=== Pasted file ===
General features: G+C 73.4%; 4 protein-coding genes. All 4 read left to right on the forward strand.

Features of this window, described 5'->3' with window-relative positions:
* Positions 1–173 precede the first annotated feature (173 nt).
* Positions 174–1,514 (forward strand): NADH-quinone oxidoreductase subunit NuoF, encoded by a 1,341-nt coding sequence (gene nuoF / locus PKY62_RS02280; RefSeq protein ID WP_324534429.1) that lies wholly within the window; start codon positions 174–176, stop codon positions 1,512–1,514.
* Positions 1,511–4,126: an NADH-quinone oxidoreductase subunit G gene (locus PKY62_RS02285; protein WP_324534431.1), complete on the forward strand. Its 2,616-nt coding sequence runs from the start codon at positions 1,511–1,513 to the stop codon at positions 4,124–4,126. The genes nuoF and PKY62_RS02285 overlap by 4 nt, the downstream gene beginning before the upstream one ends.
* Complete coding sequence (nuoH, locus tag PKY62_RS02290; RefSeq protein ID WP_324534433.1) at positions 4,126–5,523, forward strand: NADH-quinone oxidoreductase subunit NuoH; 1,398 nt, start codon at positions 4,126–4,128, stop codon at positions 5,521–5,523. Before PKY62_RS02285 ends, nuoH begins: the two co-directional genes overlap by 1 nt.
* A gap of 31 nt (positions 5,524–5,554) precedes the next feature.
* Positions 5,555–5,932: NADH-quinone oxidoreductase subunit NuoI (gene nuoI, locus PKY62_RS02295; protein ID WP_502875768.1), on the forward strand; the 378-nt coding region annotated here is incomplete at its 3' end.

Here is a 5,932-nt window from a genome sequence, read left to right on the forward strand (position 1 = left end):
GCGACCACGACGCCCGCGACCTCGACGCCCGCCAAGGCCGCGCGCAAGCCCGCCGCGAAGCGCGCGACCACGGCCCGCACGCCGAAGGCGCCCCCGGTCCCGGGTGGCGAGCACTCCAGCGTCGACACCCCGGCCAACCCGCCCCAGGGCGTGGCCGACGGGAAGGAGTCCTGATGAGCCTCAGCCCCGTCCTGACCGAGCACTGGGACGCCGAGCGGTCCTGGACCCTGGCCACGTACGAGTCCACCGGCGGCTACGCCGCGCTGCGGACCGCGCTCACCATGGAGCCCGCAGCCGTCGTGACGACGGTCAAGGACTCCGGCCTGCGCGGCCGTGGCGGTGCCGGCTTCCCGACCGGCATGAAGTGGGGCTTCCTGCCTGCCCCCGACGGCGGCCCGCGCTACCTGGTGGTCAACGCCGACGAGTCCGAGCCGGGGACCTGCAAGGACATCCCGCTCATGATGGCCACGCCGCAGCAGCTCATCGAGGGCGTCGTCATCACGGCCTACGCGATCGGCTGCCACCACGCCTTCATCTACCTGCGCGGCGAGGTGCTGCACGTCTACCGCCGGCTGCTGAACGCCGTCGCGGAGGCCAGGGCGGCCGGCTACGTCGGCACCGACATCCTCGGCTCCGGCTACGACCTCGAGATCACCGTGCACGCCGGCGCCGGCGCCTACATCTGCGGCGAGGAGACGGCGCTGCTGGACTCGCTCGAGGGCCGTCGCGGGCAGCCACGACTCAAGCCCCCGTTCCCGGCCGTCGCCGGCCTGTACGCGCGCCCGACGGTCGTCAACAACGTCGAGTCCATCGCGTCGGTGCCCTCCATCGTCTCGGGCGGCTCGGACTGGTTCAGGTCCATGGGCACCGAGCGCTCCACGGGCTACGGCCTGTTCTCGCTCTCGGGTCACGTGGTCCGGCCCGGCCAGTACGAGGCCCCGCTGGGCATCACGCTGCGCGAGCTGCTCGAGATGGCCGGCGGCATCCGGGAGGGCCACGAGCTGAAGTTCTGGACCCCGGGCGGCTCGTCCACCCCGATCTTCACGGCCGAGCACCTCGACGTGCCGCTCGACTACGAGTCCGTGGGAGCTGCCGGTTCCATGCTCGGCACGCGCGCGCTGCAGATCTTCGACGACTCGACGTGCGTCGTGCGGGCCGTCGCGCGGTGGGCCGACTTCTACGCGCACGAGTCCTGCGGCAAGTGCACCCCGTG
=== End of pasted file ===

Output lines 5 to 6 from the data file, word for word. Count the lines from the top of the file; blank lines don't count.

* Positions 1,511–4,126: an NADH-quinone oxidoreductase subunit G gene (locus PKY62_RS02285; protein WP_324534431.1), complete on the forward strand. Its 2,616-nt coding sequence runs from the start codon at positions 1,511–1,513 to the stop codon at positions 4,124–4,126. The genes nuoF and PKY62_RS02285 overlap by 4 nt, the downstream gene beginning before the upstream one ends.
* Complete coding sequence (nuoH, locus tag PKY62_RS02290; RefSeq protein ID WP_324534433.1) at positions 4,126–5,523, forward strand: NADH-quinone oxidoreductase subunit NuoH; 1,398 nt, start codon at positions 4,126–4,128, stop codon at positions 5,521–5,523. Before PKY62_RS02285 ends, nuoH begins: the two co-directional genes overlap by 1 nt.